Kanazawa Bunko (金沢文庫), formally titled the Kanagawa Prefectural Kanazawa-Bunko Museum, is a museum located in Kanazawa Ward, Yokohama, Japan.[1] It features a collection of traditional Japanese and Chinese art objects, many dating from the Kamakura period.[2]

Originally built as a private library, Kanazawa Bunko was one of the two most important centers of learning in medieval Japan, with Ashikaga Gakkō being the other.[3] The library was opened in 1275 by Hōjō Sanetoki (1224–76), a grandson of Hōjō Yoshitoki, second regent of the Kamakura shogunate. The library's collection has not remained intact, although some original documents remain. The existing building, built in 1990, houses the existing collection.

Kanazawa Bunko shares its name with Kanazawa-Bunko Station, which is a limited express stop station on the Keikyu Main Line of Keikyu Railways.

Western side of the Temple garden with the pond is another open space, whose hill has two tunnels. One is closed with meshed wires. Another leads us to Kanazawa-Bunko Museum. The space at the mouth of the tunnels had a chateau of Kanazawa-Hōjō clan. Hōjō Sanetoki was a skilled politician and a dilettante who was already famous for his intelligence when he was ten years old. Sanetoki started to collect books and in 1275 built the first organized library in Japan (for private use, of course). He built the archive not next to his chateau, but another side of the hill separated by the fireproof hardpan. For the convenience of the book owner, they dug a tunnel to connect two properties which is now covered by the wire-mesh for safety. Sanetoki 実時 treasured the books and thought the contingency “just in case.” His son (Akitoki 顕時), his grandson (Sada’aki 貞顕), and his great-grandson (Sadayuki 貞将 who was killed in 1333) were also functioned as “Lord Chamberlain” for Kamakura Government, which made them study traditional culture of Kyoto deeply as their dad / grandpa. With their power and money, they continued to amass many fine books at the time. Their love for learning and caution were paid off. Even after their family was extinct, the library survived and was maintained by Shōmyōji Temple that became a seminary. From time to time the grandees of Japanese politics supported Shōmyōji Temple to maintain the facility … some of them requested the return for their help. Tokugawa Ieyasu 徳川家康 moved huge volumes from Kanazawa Bunko to Edo Castle (the current Imperial Palace). The PM Itoh returned the books taken by Ieyasu to Kanazawa Bunko in the late 19th century. In 1930 the place became the Central Library of Kanagawa Prefecture by the national law. In 1954, it became Kanagawa Prefectural Kanazawa-Bunko Museum specialized in historical documents and artefacts. The treasures of the Museum includes 5 National Treasures; portraits of 4 chiefs of Kanazawa-Hōjō clan, and the only remaining copy in the world for The Wen Xuan 文選, the 5th century anthology of classic Chinese poems composed in BC. (It is considered that it was hand-copied in the 9th to 10th century.) The place is an information center for researchers of Japanese Middle Age, publishes an academic journal (“金沢文庫研究 Kanazawa Bunko Kenkyu,” May 1955 -), and organizes numerous symposiums, lecture series, and exhibition for Japanese history. At the moment, they collaborate with Yūgyōji Temple 遊行寺 in Fujisawa City for an exhibition of a national treasure, Ippen Hijiri-E (一遍聖絵 “The pictured story of Saint Ippen”) until December 13, 2015.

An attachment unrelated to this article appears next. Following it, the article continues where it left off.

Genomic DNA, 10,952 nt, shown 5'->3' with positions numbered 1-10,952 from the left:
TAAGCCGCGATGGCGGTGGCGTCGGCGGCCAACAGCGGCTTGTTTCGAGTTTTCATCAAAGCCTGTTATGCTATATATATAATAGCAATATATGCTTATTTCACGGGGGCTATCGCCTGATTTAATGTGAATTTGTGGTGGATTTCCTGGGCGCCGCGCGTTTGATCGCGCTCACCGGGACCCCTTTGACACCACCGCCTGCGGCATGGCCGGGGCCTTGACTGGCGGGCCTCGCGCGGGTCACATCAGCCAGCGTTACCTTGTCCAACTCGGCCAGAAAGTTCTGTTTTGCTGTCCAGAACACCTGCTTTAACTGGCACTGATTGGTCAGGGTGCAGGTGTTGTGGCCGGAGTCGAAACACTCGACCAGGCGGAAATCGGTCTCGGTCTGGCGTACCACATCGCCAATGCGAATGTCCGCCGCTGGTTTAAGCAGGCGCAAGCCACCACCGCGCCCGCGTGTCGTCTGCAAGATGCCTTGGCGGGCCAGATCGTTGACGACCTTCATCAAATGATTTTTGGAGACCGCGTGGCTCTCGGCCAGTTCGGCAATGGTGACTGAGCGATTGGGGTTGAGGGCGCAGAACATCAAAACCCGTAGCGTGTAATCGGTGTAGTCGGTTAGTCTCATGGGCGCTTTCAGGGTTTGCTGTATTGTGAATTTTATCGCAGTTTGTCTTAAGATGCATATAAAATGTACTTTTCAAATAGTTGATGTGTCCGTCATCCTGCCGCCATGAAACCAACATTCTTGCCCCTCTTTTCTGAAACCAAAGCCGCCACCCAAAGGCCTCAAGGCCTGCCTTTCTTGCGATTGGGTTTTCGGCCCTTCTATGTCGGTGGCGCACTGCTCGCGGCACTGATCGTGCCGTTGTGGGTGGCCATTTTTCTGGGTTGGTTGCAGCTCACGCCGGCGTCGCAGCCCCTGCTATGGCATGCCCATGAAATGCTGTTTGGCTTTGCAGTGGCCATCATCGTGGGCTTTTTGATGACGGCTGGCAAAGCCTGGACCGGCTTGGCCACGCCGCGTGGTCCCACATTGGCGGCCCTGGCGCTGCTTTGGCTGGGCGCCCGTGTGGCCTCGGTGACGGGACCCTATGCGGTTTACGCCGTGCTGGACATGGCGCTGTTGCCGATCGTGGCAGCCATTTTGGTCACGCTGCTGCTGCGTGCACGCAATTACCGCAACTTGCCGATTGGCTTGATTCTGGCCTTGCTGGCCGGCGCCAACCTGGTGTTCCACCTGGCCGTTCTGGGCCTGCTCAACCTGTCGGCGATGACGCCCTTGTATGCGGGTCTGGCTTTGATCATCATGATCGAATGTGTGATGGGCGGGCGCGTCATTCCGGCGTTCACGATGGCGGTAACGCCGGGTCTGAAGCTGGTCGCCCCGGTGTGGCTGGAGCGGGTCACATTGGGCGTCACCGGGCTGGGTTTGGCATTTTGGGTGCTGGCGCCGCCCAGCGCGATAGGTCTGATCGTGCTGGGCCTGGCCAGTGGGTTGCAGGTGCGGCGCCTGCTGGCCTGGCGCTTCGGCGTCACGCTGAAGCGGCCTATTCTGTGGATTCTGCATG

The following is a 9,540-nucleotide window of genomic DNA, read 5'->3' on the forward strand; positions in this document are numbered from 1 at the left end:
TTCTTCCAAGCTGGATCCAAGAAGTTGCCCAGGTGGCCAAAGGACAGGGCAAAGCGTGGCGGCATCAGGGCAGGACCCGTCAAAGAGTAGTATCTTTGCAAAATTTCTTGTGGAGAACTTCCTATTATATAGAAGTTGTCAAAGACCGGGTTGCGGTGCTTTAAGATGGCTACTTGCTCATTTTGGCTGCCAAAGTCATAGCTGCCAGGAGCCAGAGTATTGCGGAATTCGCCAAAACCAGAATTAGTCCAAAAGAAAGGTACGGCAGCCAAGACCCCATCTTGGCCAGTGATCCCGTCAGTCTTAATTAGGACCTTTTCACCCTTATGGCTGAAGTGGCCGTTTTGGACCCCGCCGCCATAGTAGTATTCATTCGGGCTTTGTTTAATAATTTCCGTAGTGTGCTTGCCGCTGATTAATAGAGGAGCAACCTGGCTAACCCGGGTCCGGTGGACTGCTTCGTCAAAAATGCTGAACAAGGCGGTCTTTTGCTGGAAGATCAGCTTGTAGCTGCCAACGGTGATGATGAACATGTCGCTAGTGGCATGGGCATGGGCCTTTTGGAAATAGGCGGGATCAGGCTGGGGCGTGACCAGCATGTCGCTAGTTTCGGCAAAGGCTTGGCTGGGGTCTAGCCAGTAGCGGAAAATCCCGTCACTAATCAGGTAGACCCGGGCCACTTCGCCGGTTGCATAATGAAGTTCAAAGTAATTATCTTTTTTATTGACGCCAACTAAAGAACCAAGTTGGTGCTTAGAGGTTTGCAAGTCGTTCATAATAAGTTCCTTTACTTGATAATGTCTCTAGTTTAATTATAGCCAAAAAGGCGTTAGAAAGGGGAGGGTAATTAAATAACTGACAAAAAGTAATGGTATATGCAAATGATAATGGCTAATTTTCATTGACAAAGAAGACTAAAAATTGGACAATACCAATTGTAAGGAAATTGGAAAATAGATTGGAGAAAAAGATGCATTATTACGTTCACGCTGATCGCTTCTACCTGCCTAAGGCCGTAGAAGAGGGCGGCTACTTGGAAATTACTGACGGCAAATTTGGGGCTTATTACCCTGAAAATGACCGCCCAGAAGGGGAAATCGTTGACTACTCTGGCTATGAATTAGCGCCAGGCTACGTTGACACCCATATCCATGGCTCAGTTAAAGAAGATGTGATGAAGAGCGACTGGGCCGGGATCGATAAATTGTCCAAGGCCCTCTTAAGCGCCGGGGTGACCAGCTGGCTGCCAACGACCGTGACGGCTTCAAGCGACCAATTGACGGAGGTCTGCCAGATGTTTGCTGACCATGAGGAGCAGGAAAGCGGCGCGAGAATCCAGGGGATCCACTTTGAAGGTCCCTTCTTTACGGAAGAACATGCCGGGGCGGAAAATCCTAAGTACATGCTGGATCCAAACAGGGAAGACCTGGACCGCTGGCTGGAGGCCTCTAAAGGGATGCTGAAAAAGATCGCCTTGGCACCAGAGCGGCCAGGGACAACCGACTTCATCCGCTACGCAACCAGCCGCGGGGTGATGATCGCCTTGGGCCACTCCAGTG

Notes edit

  1. ^ "Kanazawa Bunko, A Samurai's Library". Retrieved 14 March 2017.
  2. ^ "Japan National Tourism Guide". Japan: the Official Guide. Japan National Tourism Organization. Retrieved 14 March 2017.
  3. ^ Wiegand, Wayne; Davis, Donald, eds. (1994). Encyclopedia of Library History. Routledge. p. 320. ISBN 0824057872. Retrieved 14 March 2017.

35°20′38″N 139°37′44″E / 35.34391°N 139.62875°E / 35.34391; 139.62875